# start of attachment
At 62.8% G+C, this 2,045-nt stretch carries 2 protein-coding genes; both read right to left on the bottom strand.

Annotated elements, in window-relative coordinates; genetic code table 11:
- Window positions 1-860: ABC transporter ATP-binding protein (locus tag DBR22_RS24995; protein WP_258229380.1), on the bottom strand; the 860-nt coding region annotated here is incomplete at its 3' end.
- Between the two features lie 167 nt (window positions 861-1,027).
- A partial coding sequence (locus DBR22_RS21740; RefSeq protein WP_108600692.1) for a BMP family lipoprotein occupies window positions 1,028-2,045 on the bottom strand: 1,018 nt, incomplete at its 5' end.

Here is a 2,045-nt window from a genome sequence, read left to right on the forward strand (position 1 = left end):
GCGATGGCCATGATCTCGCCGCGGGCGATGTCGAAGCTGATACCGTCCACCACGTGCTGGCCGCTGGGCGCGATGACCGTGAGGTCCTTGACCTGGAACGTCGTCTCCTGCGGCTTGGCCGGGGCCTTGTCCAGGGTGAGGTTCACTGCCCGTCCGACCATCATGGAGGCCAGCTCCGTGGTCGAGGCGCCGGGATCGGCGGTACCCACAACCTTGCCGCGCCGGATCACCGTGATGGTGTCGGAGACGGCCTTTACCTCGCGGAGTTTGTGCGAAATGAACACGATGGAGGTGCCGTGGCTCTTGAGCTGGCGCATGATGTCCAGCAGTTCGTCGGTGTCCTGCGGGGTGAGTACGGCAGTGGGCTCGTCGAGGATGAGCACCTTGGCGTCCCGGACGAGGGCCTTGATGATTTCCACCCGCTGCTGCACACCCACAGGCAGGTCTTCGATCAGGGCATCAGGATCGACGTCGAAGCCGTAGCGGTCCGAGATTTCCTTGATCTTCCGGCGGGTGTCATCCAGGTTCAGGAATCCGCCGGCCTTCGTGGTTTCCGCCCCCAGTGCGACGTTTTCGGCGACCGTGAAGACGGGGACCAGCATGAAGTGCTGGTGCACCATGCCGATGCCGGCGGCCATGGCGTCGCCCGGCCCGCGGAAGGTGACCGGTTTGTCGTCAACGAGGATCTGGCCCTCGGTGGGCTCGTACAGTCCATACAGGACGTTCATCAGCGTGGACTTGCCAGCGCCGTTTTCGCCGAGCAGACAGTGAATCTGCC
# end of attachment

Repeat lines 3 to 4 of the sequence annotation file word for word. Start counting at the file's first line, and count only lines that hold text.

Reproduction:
- Window positions 1-860: ABC transporter ATP-binding protein (locus tag DBR22_RS24995; protein WP_258229380.1), on the bottom strand; the 860-nt coding region annotated here is incomplete at its 3' end.
- Between the two features lie 167 nt (window positions 861-1,027).